Biking to work every day – rain or shine – isn’t just Alex Bigazzi’s commute to his job at UBC’s Vancouver campus. For Alex, active transportation has become a lifestyle and a research topic he is deeply passionate about.
It’s also part of what led him to join UBC as Assistant Professor in 2015.
When a new joint appointment came up with the Department of Civil Engineering and the School of Community, Alex jumped at the chance to join an academic community with endless opportunities for collaboration in his research on urban transportation.
“Transportation is at an intersection of natural and social sciences, and requires broad thinking to understand complex problems,” says Alex. “I love that it intersects with so many other fields, from social justice to atmospheric science.”
Alex’s recent research illustrates his multi-disciplinary approach, and resulted in in a model that shows ideal speeds cyclists and pedestrians should travel on city roads to minimize their inhalation of emissions while still getting the health benefits of exercise.
This work is informing transportation engineering and planning in cities around North America, and is helping people make healthy choices for getting around.
“The research process is especially fun because I get to do it in a field I love,” Alex explains.
He attributes his love of cycling in part with growing up in the car-dependant suburbs of Georgia. Alex remembers having to drive everywhere, and dreading being stuck in traffic.
Alex recalls: “I always kind of hated being in the car.” When he moved to Miami as an undergraduate student, he discovered cycling and eventually tried a bike tour of the Florida Keys. He was instantly hooked.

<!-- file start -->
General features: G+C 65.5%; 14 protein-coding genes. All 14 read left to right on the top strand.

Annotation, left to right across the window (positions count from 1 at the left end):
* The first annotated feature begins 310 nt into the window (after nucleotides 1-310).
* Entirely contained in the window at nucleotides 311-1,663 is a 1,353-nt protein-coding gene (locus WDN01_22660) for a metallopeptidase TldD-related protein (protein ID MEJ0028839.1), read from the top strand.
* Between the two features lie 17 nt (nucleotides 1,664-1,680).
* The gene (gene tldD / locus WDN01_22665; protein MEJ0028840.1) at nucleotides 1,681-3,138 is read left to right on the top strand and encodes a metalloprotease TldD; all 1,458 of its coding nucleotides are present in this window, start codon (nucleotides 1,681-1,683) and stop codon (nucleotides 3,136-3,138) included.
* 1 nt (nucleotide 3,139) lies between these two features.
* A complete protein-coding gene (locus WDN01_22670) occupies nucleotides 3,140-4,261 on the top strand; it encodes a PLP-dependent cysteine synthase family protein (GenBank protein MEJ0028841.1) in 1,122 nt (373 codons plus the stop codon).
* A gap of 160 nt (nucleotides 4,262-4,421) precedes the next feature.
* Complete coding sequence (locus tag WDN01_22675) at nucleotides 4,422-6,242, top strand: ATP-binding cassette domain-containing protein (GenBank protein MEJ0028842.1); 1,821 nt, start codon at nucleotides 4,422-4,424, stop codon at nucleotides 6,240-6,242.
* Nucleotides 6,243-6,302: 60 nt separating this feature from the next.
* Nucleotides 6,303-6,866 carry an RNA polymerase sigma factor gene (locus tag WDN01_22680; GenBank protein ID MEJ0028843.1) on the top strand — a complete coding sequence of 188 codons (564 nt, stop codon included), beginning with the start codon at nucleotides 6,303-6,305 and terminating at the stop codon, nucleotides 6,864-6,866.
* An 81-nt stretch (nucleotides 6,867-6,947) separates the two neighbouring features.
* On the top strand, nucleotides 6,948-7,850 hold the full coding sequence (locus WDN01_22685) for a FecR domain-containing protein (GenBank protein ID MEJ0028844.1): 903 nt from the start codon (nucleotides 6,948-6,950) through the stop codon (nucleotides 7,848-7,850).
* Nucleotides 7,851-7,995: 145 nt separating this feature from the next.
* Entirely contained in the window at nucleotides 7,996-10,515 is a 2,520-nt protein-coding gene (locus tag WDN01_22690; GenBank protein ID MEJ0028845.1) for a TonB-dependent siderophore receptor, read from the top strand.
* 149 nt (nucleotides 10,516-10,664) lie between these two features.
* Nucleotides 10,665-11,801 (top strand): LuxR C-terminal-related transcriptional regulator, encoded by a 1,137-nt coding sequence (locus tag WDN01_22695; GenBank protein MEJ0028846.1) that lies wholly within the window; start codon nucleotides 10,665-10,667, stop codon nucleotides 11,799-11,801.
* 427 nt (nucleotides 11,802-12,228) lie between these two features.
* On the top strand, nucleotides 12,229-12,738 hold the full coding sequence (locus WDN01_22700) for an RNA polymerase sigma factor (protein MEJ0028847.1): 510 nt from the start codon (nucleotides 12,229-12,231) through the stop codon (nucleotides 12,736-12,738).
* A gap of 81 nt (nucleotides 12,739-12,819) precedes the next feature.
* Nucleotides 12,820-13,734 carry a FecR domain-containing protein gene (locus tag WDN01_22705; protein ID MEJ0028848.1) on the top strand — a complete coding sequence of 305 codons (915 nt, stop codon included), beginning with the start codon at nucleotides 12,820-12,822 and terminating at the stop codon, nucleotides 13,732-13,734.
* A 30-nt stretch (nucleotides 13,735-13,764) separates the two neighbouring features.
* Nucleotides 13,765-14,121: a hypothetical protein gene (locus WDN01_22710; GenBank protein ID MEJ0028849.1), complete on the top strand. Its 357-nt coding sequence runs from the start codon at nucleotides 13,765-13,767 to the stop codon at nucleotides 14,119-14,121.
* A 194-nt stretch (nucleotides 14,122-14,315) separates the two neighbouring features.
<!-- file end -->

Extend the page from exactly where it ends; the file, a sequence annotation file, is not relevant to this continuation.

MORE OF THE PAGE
“That was the first time I remember being truly excited about cycling,” he says. “It was so fun and beautiful.”
After completing a Bachelor of Music, Alex decided to move to a city where he could ditch his car for good, and chose Portland, Oregon. At the time, he also switched his major to Civil and Environmental Engineering so that he could pursue his interests in urban transportation.
That was ten years ago, and he has been biking, walking and running just about everywhere he goes ever since.
What fascinates Alex most about his field is that it combines science and human behaviour.
“I’m interested in trying to help steer those systems in a better direction, and inspired by the pace of change in the field,” he adds.
Looking ahead, Alex aims to forge new connections in the coming years with faculty and students in public health, mechanical engineering, business and other units across UBC.
He and his research team are working on ways to successfully transition North American transport systems to low-impact forms. Alex hopes that by increasing public understanding about active travellers, society will become more open to fully accommodating cyclists and pedestrians on our roadway facilities.
Why does he feel this is so important? Alex calls walking and biking a “silver bullet:”
“It’s healthy, it’s good for the environment, it’s good for the city and it’s efficient,” he says. “It’s not often we find something that benefits us in so many ways with almost no drawbacks.”